CISA IRON ORE CONF: Industry waits for a signal from China

Iron ore producers and traders always await the China Iron & Steel Assn (Cisa)'s annual meeting with a degree of anticipation.

Iron ore producers and traders always await the China Iron & Steel Assn (Cisa)'s annual meeting with a degree of anticipation.

This year, with iron ore prices at their most volatile since 2009, delegates will be hanging off the edges of their seats at this week’s meeting in Dalian, northern China, as they listen out for some direction from China’s top steel officials.

Metal Bulletin’s 62% Fe Iron Ore Index plummeted to levels below $90 per tonne at the end of August, a sudden move that shocked many in the market and sparked a wave of project and capital expenditure cuts among the world’s biggest miners, including BHP Billiton and Rio Tinto.

China’s approval of 20 major infrastructure projects earlier in September helped push iron ore prices back above $100 per tonne.

But with the global economic outlook remaining grim and Chinese steel demand not showing any signs of a real recovery, few industry participants are willing to take any bets on iron ore prices moving back up to levels of $150 per tonne in the near future.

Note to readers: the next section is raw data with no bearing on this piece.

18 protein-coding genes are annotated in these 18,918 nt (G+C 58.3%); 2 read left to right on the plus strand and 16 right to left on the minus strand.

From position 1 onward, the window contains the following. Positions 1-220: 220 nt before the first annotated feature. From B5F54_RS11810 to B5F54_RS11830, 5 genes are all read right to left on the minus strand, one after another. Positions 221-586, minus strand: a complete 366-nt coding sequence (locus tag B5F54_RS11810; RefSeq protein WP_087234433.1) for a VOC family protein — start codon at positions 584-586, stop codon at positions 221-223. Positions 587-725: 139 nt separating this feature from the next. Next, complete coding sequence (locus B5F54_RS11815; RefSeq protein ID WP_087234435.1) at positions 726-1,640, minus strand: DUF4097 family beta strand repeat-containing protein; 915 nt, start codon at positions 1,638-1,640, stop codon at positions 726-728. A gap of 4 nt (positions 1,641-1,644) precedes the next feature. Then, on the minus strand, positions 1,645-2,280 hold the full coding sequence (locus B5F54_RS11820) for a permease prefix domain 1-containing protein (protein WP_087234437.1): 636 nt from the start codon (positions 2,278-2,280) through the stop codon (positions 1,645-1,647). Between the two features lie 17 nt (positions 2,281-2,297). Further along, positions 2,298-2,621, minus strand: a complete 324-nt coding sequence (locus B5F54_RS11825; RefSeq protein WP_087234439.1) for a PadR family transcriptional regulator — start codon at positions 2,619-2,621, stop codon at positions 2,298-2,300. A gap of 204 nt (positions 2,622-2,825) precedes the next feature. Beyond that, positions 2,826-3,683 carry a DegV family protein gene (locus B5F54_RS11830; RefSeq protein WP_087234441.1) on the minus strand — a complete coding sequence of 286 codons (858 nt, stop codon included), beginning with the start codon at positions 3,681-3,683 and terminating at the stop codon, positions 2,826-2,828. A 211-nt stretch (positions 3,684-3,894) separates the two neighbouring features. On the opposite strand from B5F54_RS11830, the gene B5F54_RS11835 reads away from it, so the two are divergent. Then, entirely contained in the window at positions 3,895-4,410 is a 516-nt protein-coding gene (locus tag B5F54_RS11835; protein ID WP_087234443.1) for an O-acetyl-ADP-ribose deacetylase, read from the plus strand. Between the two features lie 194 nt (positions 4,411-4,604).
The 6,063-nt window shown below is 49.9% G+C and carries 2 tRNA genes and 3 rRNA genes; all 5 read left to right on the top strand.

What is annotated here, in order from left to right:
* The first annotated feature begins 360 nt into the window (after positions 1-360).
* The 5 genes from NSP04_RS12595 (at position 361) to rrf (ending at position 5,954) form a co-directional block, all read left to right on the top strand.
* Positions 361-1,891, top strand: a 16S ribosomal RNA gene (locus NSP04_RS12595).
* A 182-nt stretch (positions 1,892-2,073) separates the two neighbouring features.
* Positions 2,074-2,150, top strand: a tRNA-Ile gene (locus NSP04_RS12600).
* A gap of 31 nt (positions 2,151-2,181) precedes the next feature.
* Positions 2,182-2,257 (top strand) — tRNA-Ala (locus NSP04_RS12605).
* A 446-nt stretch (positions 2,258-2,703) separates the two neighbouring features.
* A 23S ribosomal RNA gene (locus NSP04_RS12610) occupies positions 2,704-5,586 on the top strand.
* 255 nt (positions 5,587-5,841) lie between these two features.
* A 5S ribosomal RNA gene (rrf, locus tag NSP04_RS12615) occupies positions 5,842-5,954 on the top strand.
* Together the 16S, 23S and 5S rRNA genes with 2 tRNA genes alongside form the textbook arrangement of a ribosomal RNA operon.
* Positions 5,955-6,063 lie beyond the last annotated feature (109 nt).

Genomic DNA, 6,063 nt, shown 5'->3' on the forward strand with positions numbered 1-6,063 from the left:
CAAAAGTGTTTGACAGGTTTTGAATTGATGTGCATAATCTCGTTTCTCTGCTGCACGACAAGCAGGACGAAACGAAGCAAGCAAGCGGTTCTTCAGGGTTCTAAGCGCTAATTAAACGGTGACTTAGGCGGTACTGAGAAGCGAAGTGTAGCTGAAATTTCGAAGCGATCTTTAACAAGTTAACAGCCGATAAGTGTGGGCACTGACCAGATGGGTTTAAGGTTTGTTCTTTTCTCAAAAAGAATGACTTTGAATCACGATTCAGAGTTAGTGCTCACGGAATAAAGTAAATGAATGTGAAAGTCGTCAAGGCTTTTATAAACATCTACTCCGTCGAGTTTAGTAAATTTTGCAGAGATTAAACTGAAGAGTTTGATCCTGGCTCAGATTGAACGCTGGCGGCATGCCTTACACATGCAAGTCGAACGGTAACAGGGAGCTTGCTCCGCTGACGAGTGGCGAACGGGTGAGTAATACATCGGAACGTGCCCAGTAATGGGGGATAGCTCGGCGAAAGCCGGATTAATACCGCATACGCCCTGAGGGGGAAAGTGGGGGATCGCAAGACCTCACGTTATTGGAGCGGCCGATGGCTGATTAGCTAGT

For many, it is a question of not if, but when prices will start to drop again.

Iron ore producers will be listening carefully to Cisa’s price predictions for the next year. Many were surprised when Cisa said it expected prices to range between $110-130 per tonne back in February.

Will Cisa now predict lower prices for 2013?

It is not just Chinese mills who will get the opportunity to give their opinion on the state of the market. Many of the world’s largest mining houses will also be represented.

Jose Carlos Martins, director of ferrous and strategy at Vale, which sponsored the opening night’s lavish entertainment, may shed some light on Vale’s plans for coping with the drop in iron ore demand.

The Brazilian miner is expected to follow fellow major iron ore miners BHP Billiton and Rio Tinto in divesting non-core assets, but is yet to announce any major cutbacks.

Delegates are also eager to hear from Fortescue Metals Group (FMG) ceo Nev Power.

The Australian miner saw share prices dive as falling iron ore prices highlighted the ambitious iron ore producer’s debt issues. This prompted a downgrading of the miner’s status by ratings agency Standard & Poor’s earlier this month.

FMG has secured financing for its loans but has cut back its output expansion plans by some 40 million tonnes.

The industry will be listening closely to hear if Power announces any further cuts.

Michelle Madsen
mmadsen@steelfirst.com
Twitter: @mmadsen_SF

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